Rather than maintaining my own set of rules for code formatting I mostly follow suggestions from Mark Otto's code-guide
I differ in some respects such as I prefer using tabs rather than 2 spaces. But importantly, I don't get upset about this or any other code formatting convention. I understand that each developer has their own habits and preferences. When working together it is nice when if our code looks the same and is reasonably tidy, so that's why my build process usually includes linting.
Commenting & Documentation
I am liberal with my use of comments. No one has ever complained a stylesheet is over documented. Comments range from highly structured block declarations describing modules to silly jokes and apologies for hacks, both are good.
Ideally each UI component, utility class, layout module and mixin should have a block comment briefly describing it.
In the past I've tried a whole range of automated documentation tools for SASS and CSS. My "professional" opinion is they all suck a little bit, so I don't get too hung up about it. When you are working with a team of developers a little bit of sucky documentation is often better than none.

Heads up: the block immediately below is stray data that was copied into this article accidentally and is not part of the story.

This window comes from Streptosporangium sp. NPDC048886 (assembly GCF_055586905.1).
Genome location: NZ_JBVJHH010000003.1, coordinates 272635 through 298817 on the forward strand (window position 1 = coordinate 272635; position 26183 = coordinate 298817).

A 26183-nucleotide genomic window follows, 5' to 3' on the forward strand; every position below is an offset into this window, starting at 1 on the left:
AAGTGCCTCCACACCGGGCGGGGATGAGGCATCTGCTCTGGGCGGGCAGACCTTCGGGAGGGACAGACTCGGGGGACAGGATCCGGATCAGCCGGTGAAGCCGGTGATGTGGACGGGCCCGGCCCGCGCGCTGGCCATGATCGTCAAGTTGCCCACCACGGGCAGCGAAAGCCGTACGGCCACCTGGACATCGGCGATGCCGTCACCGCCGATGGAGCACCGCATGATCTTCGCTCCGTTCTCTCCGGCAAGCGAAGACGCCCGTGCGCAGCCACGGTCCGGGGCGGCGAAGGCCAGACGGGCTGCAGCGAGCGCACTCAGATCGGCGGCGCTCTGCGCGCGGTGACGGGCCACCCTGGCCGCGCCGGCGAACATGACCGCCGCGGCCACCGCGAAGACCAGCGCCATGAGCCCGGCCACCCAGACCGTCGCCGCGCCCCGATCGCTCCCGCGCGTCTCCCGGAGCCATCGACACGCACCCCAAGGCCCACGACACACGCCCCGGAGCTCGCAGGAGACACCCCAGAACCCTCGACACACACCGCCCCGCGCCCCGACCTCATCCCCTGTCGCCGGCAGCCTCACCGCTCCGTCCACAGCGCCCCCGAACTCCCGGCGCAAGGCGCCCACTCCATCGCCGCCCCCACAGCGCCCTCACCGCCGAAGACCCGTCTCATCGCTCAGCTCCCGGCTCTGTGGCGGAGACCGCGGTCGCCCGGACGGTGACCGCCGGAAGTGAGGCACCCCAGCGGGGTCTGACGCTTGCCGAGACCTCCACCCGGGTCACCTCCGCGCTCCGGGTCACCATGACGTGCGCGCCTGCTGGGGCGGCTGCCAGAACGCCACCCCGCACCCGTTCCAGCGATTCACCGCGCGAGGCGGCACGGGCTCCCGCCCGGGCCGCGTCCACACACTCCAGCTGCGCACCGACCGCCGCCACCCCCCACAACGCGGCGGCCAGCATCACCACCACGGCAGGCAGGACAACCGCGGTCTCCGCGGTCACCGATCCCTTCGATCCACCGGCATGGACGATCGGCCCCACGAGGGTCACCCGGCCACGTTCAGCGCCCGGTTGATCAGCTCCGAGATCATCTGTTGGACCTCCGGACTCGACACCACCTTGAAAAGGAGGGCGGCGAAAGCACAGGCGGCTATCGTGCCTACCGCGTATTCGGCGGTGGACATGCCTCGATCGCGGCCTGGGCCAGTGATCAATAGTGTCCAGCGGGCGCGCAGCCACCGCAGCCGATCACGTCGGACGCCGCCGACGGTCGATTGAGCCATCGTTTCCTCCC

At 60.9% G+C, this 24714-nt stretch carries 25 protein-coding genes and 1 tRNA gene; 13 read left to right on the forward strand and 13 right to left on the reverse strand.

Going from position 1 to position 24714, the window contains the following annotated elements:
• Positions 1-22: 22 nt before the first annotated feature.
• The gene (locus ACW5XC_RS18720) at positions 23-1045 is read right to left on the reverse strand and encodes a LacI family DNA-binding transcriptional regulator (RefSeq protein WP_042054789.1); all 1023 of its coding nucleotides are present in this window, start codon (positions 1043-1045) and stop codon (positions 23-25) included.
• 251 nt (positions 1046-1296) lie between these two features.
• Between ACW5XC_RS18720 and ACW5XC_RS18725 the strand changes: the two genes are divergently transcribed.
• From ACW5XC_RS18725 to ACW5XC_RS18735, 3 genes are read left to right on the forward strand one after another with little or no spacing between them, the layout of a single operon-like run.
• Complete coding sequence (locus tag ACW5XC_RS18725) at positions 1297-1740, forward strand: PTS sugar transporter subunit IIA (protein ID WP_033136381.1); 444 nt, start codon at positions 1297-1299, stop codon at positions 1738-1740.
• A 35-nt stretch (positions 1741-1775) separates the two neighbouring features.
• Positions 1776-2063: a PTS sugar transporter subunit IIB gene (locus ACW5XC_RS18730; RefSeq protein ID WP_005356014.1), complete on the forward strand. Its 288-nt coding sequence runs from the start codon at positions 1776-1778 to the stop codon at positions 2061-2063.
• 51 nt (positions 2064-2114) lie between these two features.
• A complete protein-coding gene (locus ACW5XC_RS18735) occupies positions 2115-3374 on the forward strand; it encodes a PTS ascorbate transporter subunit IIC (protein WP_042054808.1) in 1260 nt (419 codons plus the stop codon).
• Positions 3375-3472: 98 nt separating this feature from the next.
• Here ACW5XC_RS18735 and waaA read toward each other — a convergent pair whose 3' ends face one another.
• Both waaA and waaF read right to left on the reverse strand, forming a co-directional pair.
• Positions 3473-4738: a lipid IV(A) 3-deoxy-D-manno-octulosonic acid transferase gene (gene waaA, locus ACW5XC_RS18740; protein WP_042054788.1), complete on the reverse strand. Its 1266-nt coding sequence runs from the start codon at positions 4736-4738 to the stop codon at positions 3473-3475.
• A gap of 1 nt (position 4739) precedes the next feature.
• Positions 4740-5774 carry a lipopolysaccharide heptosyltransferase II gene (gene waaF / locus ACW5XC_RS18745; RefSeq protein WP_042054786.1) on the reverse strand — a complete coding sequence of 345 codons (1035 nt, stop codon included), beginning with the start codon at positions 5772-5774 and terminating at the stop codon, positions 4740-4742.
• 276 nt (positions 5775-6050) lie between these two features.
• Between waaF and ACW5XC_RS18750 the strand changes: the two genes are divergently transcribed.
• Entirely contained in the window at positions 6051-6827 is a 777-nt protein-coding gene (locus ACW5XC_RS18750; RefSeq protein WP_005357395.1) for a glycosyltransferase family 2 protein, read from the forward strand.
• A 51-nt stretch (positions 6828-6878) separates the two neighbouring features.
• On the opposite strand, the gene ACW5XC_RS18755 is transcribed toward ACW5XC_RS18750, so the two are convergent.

At the end of the day documentation is made for humans and machines are only good at providing us a with the templates and structure. You need to put in real work to get good CSS documentation and this is only good if someone is going to read it. Find the right balance of documentation for your project, it might be none or it might be a lot.
I chose Grunt to string together the various tasks that help me build and maintain my stylesheets:
Linting -> Preprocessor -> Autoprefixer -> CSS
I probably should have chosen Gulp cause word is it's much cooler now, but at the end of the day I just want to keep my build process as simple as possible and Grunt has allowed me to do this. I try not to over engineer the build process.
I am a Human
Finally I should say that at best I do this only about 60-70% of the time. Sometimes for small projects I very loosely apply these guidelines or don't follow them at all. Sometimes I'm lazy or tired or I'm tricked into thinking some marketing element will only be on the homepage for "2 weeks absolute maximum" and it's Friday so I just do it quickly. Two years later it's still there. I'm ok with that, these are only guidelines and we are humans not machines.
Final disclaimer: Things are constantly changing. This might not be how I CSS in the future. And ok, I guess this is kind of an 'in response' article.